The Common Sense Colloquy: Q&A with Paula Glover of American Association of Blacks in Energy
We have arrived at an unusual and unexpected place in our nation’s history: the twin pandemics of COVID-19 and structural racism have upended society, government and business. As a nation, we are finally starting to have conversations about topics that should have been addressed years and years ago. And as communicators, we’re struggling to understand how best to engage in a world that has changed dramatically in a short time.
When you’re facing new and challenging circumstances, it can be helpful to seek advice and perspective from new sources. That’s what we’re doing this month with this Q&A with Paula Glover, the President and CEO of the American Association of Blacks in Energy (AABE). The AABE is a 2,000-member organization with 40 chapters across the United States. Its focus is to “represent the voice for African Americans and other minorities on energy policy, regulations, and environmental issues.”
Paula has led AABE since 2013. In this role, she represents the organization before energy industry executives and political leaders. She has testified before Congress about the impact of energy policies on underserved communities and developed partnerships with the U.S. Department of Energy and others to boost diversity and inclusion in the industry. She is a leader on diversity and inclusion in the industry and has addressed energy conferences and spoken out in the media on the importance of engaging more people of color in more aspects of the energy business at every level.
Paula is a member of the Board of Directors of the Alliance to Save Energy and of the National Petroleum Council, among other organizations. She has more than two decades of experience in the energy industry including 15 years working with electric and natural gas distribution companies. She received a Bachelor of Science degree in marketing management from the University of Delaware and was a member of the 2013 class of Leadership New Haven.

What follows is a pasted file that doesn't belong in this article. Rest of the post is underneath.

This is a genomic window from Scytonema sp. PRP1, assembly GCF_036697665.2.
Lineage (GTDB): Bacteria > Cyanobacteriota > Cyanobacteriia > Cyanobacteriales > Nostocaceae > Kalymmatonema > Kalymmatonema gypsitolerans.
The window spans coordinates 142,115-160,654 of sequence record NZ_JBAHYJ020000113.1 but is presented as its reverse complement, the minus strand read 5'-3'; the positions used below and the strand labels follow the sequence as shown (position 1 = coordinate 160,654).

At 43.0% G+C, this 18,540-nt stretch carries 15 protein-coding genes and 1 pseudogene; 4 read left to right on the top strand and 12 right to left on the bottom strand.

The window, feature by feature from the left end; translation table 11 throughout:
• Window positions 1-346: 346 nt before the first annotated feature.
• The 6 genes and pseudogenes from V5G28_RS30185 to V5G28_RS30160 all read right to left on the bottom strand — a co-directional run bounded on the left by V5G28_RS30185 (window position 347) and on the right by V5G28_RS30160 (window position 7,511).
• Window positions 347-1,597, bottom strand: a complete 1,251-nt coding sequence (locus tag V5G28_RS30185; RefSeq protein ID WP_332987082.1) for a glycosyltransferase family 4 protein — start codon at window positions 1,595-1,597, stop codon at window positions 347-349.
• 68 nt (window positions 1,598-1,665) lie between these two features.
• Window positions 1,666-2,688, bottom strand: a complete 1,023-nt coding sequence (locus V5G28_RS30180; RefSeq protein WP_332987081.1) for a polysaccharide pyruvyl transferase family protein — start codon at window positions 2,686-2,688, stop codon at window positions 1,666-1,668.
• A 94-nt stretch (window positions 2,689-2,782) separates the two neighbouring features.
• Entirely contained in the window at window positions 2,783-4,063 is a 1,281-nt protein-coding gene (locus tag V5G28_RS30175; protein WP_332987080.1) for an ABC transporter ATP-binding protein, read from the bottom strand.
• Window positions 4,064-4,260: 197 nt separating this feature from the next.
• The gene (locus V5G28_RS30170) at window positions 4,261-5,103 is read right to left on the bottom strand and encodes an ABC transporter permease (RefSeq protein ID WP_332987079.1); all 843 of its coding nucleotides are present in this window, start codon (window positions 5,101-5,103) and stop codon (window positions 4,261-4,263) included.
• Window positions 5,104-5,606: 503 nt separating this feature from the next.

Our thanks to Paula for sharing her wisdom with us – and you.
Q: The energy industry has not historically been an easy place for a black person to build a career, although it does seem that individual companies and organizations are now realizing that and working to change it. What are the barriers? How does AABE work to address them? What do you think of the efforts you’ve seen from others?
A: The biggest barrier is when industry doesn’t recognize that there are challenges which are unique to us. A colleague of mine once said, “We hire for diversity, but manage for assimilation.” For me, that statement sums it up and in fact is counter to the idea of employees bringing their “whole selves” to work. Organizations that have diversity programs have to take the time to reflect and ask themselves some really hard questions; such as, “Where is the bias in my organization and how does it show itself?”; “Why aren’t there more African Americans in leadership?” and “How are we building a pipeline that is inclusive?”; “Does my employee base reflect my customer base, and if not, why not?” and finally, “How can I do better?” At AABE we want to help organizations think through these issues and help them to come up with solutions.